Along with my lost post last week, which I put down to European Union notice, which is probably not true, last Friday, the next morning, there were no comments on my posts. Nobody was loving me at all, not one. Even the evil spammer Jorbeth was absent. Well, that was as far as I knew.

Comments were still being made, but I was not receiving emails that a comment had been made. I know well enough that something like this is nothing I have done and just wait for it to be corrected, nevertheless, I did check my blog settings and all appeared to be well.

As an aside from the problem, today I discovered why I don't receive emails when River or Grace comment. It is because they use Yahoo email addresses. Apparently Blogger hates Yahoo email and does allow it into its system. There are one or two other people who comment on my blog and I don't receive emails when they do so. It is only really a problem when a regular reader gets behind reading my blog and comments on a post perhaps two or three days old. I may miss it then.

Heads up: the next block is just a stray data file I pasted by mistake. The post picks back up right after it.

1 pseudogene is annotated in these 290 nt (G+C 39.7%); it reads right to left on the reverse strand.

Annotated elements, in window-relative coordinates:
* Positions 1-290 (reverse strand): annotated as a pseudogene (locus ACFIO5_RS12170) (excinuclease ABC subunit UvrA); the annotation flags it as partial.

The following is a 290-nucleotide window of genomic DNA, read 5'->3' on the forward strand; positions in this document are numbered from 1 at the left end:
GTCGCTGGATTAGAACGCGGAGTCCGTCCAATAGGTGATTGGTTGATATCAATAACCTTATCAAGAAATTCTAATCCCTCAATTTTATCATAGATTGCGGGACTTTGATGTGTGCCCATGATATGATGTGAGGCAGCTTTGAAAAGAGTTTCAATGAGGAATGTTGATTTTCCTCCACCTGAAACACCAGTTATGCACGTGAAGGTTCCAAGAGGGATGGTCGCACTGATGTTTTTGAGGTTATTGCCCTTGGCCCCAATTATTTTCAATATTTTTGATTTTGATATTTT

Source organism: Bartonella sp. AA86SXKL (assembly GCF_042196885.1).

Ok, back to the point, no emails when someone comments. Many in a forum do think it is related to the European Union Notice. While this below does not fix the problem, it is a work around for you if you are having the same problem. Here was a helpful response I received from Darnell Knauss on the forum.

I'm not sure if this will be permanent or temporary, but a reader to my blog discovered the change in the comment box itself that "fixes" this problem. Immediately after you publish your post, leave YOURSELF a comment. You will see the sign in options have changed and there is now a box to check that allows delivery of comments to our email boxes! Just check the box, publish your comment and all comments to your blog post after that will come to your inbox as before. It's infuriating that Blogger didn't tell us this, but there you go!

Tuesday, May 29, 2018

Amazing Eire